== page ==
The temple has survived the 2013 flash floods due to a huge rock.

Tungnath

This is one of the highest Shiva temples in the world and the second of the Panch Kedar at an altitude of 12,070 feet at sea level in Rudraprayag district.The bahu or the arms of Shiva are worshipped here.

It is located at the top of the ridge dividing the waters of the Mandakini and Alaknanda rivers.

The priest at this temple is a local Brahmin from Makku village, unlike the other Kedar temples where the priests are from South Bharat, a tradition set by the eighth century Hindu seer Sankaracharya. It is also said that the Maithani Brahmins officiate as priests at this temple.

During the winter season, the temple is closed and the symbolic image of the deity and the temple priests are moved to Makkumath, which is 29km from here. It is near Duggalbitta 10 km (6 mi) before Chopta towards Ukhimath.

Previously, Sri Rama had meditated here at the Chandrashila peak to atone for his sin of Brahma-hatya as Ravana was a Brahmin.

Rudranath

Rudranath is located at 3,600 metres (11,800 ft) above sea level,this natural rock temple is situated within a dense forest of rhododendron dwarfs and Alpine pastures.

The face of Bhagwan Shiva is worshipped here.The archakas at this temple are Bhattas and Tiwaris from Gopeshwar. In winter, a symbolic image of Shiva is brought to Gopinath Mandir in Gopeshwar for worship. The Doli Yatra starts from Gopeshwar via Sagar. The Doli Yatris cross Lyuti Bugyal and Panar and finally reach Pitradhar. The worship of ancestors is done here.

Then, after crossing Dhalabni Maidan, the Doli or the symbolic image of Shiva, reaches Rudranath.Here first the Vandevi is worshipped. The local belief is that Vandevi protects the area. The Kheshtra is protected by Vandevi or Vandevatas. The temple celebrates an annual fair on the full moon day in the Hindu month of Sravan (July–August) that is mostly on the day of Rakshabandhan. The fair is attended mainly by locals.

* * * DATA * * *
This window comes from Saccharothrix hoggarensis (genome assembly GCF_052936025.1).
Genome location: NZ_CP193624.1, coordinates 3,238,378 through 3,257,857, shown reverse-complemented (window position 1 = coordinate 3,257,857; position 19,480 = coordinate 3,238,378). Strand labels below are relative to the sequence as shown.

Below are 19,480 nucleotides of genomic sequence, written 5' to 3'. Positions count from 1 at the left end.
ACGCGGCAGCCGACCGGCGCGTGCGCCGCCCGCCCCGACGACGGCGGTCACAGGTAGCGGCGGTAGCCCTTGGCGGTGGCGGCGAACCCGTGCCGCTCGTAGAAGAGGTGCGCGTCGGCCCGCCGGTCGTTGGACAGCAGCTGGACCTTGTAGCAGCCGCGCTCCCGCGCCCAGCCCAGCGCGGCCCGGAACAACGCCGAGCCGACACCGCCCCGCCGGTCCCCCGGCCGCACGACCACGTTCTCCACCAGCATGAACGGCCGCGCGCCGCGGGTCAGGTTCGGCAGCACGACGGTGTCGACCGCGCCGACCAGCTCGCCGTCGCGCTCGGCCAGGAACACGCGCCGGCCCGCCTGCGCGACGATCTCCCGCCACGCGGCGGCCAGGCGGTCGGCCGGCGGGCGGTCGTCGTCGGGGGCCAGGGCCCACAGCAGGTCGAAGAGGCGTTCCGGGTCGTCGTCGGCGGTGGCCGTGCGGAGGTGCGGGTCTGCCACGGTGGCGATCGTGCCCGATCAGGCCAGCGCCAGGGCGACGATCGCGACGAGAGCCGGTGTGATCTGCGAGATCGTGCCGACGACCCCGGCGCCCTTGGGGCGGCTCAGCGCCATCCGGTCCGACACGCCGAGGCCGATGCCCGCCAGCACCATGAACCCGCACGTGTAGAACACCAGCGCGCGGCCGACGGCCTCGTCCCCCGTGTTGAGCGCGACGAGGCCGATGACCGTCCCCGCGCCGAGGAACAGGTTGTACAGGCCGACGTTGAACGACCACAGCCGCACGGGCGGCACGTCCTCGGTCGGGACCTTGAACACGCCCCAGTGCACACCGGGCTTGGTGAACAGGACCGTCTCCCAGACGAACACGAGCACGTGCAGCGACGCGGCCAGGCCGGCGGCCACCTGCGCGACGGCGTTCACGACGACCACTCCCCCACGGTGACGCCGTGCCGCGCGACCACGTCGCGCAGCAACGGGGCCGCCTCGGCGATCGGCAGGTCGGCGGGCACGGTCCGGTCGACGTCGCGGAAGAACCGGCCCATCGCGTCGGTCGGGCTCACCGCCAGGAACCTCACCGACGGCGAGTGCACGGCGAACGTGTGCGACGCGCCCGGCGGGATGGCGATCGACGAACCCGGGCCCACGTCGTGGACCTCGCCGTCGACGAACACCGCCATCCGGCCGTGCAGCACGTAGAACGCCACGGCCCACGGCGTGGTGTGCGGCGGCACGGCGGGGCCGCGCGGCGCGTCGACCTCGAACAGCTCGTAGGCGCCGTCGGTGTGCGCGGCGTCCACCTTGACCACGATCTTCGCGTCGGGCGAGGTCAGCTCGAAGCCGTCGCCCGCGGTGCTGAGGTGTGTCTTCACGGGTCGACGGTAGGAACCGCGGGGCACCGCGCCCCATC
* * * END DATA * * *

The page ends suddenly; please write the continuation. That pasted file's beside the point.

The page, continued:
Madhyamaheshwar

This is the fourth of the Panch Kedar temples,located at an altitude of 11,450 ft. The navel of Shiva is worshipped here.

The temple in the North-Indian Himalayan style of architecture, is situated in a lush meadow, just below a high ridge. The older, so-called ‘Vriddh-Madmaheshwar’, temple is a tiny blackened shrine on the ridge, which looks straight up at the Chaukhamba Mountain peaks. In the current temple, a navel-shaped Shiva-lingam, made of black stone, is enshrined in the sanctum.

There are two other smaller shrines, one for Shiva’s consort Parvati and the other dedicated to Ardhanarishwara, a half-Shiva half-Parvati image. Bhima, the second Pandava brother is believed to have built this temple and worshipped Shiva here. To the right of the main temple there is a small temple where the image of Saraswati, the Hindu goddess of learning, made of marble is installed in the sanctum.